Clearly, as these examples show, visualization techniques provide opportunities to study the past in new ways with new tools.  Just like documents, images can also be read and they present multiple perspectives on the past.  They allow us to see and experience what the creators saw and experienced.  But just like the textual record, the visual record may also be misread.  

Experiential history needs to be kept separate from models or categories of analyses, otherwise historians compromise the heuristic process and discover what they set out to find rather than let the evidence lead them to conclusions. Better to discern the motivations, understandings, ignorance, belief systems, and political economy that have conditioned responses than impose a priori categories.  Visual history pictures historical experience first and challenges us to explain what the image reveals in terms of how the subjects understood their world.  

Contingency exists on two levels:  participant and observer, as Isaac has demonstrated (Isaac, 1982).  On the observer level, as historians, uncertainty is viewed as something to be eliminated from interpretation.  It is easy to find a quotation or anecdote to “prove” or at least buttress a point.  Once historical positivists squeeze from history the last ounce of uncertainty, they feel more confident in the validity of their interpretation.  The problem with this approach to history is it creates artificial pasts, closes off debate, and turns out the lights on contingency and uncertainty.  Because unknowns always exist for those who are actually experiencing history, meaning, the very object of this approach to history, becomes the first casualty of historical positivism.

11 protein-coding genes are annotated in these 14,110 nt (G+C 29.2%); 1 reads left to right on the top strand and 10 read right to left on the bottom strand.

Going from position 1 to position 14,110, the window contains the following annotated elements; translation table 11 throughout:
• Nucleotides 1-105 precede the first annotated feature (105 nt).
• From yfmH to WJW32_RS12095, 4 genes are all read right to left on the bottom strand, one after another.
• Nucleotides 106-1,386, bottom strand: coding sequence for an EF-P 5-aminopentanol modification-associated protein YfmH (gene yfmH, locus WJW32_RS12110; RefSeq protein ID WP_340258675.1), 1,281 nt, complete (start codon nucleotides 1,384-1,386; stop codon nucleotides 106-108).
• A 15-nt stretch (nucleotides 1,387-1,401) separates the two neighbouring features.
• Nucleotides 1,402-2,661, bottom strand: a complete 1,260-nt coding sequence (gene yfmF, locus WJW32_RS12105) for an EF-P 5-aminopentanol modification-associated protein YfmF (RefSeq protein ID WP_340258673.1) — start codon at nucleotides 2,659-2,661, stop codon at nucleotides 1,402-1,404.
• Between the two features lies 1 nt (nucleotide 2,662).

As individual participants caught up in the day by day unfolding of history, uncertainty is as natural as the air they breathe.  Each person acts on the bases of current knowledge and understanding, although certainly not free from emotion, irrationality, and memory.   

To find meaning in history, observers may translate culture in more than just words.  Dress, architecture, posture, bearing, artifacts, and “all the [other] codes by which those who share in the culture convery meanings and significance to each other” give outward appearances to unspoken understandings (Isaac, 1982, p. 325).  Insofar as advanced technologies provide tools to visualize the “production of culture” (White, 2000, p.x) as a process whose footprints have been left on the landscape or historical record in the forms of building foundations, engravings of past encounters, archaeological finds, mappings of decisions, to that extent researchers may use visual means to discover meaning and intentions, discern ignorance, and assay uncertainty of outcome among participants. 

To summarize,  detailed visualization techniques possess four qualities that aid in the practice of history:   

1.                     Visualizations provide visual models to see, imagine, get a mental picture of, and analyze what would not otherwise be imagined or even considered, similar to the role visualization plays in medical science.

2.                     Advanced technology provides new analytical tools for data manipulation.

3.                     Visual history brings together different datasets (visual/graphical, cartographical, archaeological, and textual) to produce multiple perspectives on the same phenomena in a comparative historical context.

4.                     Digital history restores the natural contingency, indeterminacy, and unpredictability to historical narratives.